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News Archive

General News - July 2011

General News - July 2011

July newsletter 2011 - 31 July 2011

July newsletter 2011
31 July 2011

Zambezi Society Bulletin July 2011 - 28 July 2011

Zambezi Society Bulletin July 2011
28 July 2011

Read our July newsletter here

After initial announcements from the Zimbabwe Parks and Wildlife Authority that three or four new tourism development sites along the Zambezi River at Mana Pools were in the pipeline, against the  recommendations in the Management Plan for the Park recently negotiated with all stakeholders (including the Zambezi Society), there has been no further news.
However, details are now emerging of one of these:  a new 24-30-bed safari lodge development proposal on the Zambezi River some 3kms downstream from the Park Headquarters at Nyamepi, and located at the existing Nkupe Camp Exclusive Campsite, overlooking the main river and the popular Mana Mouth visitor recreation spot (see the red X on the map).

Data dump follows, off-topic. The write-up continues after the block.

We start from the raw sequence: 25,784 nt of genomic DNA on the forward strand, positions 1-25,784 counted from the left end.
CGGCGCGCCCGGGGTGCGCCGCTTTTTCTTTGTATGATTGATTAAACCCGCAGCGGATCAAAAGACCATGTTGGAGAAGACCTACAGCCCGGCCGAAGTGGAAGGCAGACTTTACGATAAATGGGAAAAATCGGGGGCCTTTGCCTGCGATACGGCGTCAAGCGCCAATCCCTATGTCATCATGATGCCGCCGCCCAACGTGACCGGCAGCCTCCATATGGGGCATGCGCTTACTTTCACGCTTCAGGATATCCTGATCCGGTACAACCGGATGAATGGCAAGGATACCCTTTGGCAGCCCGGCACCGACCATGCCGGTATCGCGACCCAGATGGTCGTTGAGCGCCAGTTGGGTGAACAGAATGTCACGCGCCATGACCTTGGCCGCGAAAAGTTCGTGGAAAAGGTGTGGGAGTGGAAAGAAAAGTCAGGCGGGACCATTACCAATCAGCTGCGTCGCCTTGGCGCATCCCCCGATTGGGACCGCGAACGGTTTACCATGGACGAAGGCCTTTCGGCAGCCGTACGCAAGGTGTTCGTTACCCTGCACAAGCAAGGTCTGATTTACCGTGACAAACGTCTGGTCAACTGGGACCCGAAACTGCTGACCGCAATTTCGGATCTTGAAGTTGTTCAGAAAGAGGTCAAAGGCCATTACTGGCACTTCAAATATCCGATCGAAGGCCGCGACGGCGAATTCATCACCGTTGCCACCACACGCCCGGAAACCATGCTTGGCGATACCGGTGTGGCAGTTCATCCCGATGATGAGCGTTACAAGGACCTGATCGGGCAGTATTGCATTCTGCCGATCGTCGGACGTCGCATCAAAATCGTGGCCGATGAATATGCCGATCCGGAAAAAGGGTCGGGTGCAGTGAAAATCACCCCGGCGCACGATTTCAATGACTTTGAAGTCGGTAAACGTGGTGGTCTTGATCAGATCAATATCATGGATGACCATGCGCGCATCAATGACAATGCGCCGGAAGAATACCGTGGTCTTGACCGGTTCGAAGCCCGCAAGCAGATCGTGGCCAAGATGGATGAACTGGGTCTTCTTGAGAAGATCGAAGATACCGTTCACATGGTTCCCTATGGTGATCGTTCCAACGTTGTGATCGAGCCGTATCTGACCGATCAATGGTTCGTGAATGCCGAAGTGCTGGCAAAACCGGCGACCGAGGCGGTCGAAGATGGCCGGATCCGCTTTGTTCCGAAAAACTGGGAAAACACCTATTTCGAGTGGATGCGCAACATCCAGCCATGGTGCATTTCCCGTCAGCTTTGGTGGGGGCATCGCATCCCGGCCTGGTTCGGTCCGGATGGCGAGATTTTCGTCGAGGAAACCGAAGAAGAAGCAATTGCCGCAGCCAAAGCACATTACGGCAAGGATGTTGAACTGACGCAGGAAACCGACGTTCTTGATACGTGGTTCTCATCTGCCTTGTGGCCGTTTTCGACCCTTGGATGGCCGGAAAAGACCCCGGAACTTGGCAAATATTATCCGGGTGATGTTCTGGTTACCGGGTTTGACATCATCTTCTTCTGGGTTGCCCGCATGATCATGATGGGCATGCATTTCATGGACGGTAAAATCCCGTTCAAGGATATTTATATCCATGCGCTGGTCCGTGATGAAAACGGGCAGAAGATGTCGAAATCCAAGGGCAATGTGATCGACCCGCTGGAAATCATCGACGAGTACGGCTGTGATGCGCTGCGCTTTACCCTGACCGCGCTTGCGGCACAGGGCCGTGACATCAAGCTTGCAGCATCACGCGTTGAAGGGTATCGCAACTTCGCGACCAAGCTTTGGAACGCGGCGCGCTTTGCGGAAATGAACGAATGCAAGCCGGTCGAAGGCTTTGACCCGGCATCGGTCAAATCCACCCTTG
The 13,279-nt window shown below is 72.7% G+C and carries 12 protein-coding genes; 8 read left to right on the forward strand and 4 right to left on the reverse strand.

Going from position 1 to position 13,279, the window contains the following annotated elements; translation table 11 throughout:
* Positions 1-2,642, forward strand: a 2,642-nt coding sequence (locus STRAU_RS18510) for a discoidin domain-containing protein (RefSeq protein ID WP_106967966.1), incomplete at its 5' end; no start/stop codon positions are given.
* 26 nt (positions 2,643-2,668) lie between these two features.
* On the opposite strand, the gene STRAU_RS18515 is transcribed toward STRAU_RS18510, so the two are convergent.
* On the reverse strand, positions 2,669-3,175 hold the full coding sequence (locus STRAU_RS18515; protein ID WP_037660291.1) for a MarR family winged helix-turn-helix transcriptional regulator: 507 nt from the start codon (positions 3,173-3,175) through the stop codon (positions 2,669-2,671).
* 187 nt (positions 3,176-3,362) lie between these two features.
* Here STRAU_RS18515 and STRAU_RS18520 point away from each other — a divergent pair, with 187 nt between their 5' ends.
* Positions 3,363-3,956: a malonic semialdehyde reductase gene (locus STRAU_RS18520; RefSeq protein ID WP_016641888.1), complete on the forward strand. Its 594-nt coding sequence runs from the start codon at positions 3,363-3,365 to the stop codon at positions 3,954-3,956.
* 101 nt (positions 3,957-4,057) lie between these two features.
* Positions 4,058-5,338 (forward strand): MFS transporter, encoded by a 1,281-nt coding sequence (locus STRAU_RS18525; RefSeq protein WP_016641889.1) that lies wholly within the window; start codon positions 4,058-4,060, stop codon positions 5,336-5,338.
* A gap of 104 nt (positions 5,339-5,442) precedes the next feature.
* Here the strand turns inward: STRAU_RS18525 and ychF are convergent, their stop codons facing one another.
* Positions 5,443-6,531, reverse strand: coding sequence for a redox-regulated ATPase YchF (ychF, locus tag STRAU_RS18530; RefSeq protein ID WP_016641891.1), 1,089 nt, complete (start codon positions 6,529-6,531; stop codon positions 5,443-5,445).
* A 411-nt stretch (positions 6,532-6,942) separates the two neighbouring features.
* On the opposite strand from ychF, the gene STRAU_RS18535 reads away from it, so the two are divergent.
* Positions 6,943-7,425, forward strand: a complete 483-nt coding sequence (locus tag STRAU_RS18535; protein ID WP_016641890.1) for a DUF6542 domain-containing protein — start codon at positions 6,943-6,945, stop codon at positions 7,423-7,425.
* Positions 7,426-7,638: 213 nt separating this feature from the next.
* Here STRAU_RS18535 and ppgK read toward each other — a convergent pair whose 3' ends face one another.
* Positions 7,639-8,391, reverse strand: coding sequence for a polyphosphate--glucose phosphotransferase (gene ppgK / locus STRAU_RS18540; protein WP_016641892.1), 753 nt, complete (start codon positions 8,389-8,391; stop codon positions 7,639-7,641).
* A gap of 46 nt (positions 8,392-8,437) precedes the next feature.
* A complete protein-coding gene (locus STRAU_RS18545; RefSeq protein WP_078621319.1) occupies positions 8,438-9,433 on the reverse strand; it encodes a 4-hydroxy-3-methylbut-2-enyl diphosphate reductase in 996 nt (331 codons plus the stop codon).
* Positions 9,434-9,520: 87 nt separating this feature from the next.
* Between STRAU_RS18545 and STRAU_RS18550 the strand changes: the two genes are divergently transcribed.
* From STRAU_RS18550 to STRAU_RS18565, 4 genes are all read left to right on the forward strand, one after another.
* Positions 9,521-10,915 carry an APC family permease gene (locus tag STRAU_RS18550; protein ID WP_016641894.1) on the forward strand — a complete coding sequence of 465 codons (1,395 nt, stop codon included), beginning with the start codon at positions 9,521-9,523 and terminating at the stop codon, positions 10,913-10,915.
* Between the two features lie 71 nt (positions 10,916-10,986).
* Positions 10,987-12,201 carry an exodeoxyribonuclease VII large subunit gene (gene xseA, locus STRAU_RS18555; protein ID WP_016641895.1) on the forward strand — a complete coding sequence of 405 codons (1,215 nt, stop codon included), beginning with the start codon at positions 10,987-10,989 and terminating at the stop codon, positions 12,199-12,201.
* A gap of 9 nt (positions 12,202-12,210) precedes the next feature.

The Zambezi Society has met with the consultants who are tasked with preparing an EIA for this project and we have presented them with a list of our initial concerns about this.  We are now preparing a detailed Consultation Paper on this development proposal,  calling for feedback and comments from Zambezi Society Supporters worldwide, in order to be able to provide a more informed, detailed and considered response from our constituency.



We reported in our May 2011 Bulletin that, in view of the massive increase in rhino poaching that is sweeping Southern Africa at the moment, an emergency  Zimbabwe-wide  "rhino management programme" is underway to improve rhino protection and management throughout the country. 
In the Matusadona National Park, the first phase of this programme took place in July.  All animals located had their horns removed and were ear-notched for on-going identification purposes. An intensive ground coverage operation is underway to confirm that all the animals have been accounted for.   This will be followed up by an aerial survey in the dry months. The work was carried out as a joint venture with Zimbabwe Parks & Wildlife Management, AWARE Trust, The Zambezi Society and SAVE Australia.